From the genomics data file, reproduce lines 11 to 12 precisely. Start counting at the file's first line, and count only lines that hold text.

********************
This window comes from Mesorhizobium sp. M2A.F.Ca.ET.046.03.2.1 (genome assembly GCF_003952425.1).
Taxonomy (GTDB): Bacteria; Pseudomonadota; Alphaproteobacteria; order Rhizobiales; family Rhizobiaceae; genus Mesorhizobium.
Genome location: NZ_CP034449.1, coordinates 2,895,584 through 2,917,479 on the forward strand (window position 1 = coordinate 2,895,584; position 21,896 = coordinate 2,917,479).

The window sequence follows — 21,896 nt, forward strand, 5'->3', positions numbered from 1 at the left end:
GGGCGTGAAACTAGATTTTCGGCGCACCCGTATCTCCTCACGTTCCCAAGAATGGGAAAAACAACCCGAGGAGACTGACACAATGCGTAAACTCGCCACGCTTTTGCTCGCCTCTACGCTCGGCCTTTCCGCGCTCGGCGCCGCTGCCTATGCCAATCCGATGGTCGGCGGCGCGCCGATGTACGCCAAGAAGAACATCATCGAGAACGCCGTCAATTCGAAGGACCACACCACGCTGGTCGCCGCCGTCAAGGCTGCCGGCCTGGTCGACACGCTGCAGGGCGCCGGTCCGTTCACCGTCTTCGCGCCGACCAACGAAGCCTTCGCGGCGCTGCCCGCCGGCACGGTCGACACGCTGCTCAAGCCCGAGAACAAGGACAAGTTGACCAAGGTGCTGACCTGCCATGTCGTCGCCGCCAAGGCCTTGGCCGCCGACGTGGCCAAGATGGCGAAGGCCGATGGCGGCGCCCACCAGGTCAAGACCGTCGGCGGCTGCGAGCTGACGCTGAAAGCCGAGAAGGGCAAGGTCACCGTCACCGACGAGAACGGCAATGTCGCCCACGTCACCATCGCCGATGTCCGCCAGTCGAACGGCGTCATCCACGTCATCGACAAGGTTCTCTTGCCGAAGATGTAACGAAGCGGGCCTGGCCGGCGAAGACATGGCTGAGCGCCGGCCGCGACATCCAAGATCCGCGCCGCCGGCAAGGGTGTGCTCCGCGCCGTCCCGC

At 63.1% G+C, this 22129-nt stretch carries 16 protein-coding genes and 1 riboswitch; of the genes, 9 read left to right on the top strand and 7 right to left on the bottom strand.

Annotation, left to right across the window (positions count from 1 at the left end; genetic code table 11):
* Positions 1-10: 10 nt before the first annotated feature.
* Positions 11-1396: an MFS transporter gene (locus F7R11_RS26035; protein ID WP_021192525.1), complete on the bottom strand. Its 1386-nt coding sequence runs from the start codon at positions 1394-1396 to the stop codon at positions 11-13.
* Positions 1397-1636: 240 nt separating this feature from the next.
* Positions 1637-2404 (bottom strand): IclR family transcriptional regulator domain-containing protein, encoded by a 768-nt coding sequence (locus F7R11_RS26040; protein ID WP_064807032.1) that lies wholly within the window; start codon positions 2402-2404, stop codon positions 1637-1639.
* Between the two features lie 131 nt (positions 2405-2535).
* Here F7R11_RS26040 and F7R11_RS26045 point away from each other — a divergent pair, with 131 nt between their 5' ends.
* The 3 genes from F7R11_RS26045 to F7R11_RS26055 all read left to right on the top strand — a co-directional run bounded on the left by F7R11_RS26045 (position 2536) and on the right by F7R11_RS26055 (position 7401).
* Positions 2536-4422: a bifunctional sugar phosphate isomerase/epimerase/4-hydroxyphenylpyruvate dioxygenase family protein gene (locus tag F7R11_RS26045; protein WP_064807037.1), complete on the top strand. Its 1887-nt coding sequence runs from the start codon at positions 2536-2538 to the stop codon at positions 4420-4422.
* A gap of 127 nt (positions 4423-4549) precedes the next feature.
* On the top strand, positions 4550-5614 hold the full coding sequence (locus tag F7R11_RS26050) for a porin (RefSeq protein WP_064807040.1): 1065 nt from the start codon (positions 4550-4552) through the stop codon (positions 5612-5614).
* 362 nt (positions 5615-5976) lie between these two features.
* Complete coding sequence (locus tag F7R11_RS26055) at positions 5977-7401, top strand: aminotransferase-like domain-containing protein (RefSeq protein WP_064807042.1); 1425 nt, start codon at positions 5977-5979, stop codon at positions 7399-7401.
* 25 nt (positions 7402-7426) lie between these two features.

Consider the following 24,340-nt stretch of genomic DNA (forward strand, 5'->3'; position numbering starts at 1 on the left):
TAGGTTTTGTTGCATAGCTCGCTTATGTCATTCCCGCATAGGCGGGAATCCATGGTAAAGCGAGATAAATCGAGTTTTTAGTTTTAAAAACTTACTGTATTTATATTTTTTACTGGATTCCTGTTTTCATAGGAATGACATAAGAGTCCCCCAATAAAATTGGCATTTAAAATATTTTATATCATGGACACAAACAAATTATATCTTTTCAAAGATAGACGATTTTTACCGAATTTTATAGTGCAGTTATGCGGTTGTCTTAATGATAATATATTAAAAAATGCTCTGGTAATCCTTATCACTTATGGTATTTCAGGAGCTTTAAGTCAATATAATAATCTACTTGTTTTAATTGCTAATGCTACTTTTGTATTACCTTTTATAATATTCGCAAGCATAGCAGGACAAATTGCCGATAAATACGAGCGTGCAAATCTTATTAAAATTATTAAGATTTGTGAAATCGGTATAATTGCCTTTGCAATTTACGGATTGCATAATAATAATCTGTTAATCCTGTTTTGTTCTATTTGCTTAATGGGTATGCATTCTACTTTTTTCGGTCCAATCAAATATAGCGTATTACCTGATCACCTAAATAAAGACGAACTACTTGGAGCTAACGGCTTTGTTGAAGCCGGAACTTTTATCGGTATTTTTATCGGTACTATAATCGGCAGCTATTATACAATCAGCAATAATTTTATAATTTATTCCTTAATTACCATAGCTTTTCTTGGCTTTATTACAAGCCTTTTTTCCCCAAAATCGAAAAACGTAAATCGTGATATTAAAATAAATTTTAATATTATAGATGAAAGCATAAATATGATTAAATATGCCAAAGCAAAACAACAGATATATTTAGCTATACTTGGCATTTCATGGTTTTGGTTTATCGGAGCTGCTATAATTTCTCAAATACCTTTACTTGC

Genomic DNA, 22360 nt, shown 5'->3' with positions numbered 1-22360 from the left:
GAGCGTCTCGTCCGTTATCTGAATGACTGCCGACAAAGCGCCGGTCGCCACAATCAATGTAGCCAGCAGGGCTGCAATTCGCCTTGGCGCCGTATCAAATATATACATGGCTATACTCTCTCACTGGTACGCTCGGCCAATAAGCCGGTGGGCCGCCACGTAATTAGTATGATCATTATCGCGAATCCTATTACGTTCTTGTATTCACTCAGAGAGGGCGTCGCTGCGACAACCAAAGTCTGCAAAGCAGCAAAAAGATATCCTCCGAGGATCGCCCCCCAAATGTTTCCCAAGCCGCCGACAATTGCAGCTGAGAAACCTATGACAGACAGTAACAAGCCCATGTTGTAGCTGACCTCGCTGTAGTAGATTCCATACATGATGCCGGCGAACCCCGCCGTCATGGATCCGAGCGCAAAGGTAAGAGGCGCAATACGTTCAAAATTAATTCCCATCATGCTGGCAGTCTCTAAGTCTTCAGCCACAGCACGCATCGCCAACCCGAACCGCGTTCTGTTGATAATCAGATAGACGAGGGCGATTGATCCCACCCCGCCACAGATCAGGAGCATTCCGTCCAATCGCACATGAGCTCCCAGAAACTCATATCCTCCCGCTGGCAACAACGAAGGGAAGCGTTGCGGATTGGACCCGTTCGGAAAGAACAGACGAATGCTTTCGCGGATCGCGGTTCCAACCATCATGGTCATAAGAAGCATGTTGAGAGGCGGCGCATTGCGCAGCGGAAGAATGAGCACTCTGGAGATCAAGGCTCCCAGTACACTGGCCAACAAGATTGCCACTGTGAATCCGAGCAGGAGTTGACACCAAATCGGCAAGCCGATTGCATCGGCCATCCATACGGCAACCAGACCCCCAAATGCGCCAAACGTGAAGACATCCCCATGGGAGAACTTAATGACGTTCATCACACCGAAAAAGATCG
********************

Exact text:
* Positions 1637-2404 (bottom strand): IclR family transcriptional regulator domain-containing protein, encoded by a 768-nt coding sequence (locus F7R11_RS26040; protein ID WP_064807032.1) that lies wholly within the window; start codon positions 2402-2404, stop codon positions 1637-1639.
* Between the two features lie 131 nt (positions 2405-2535).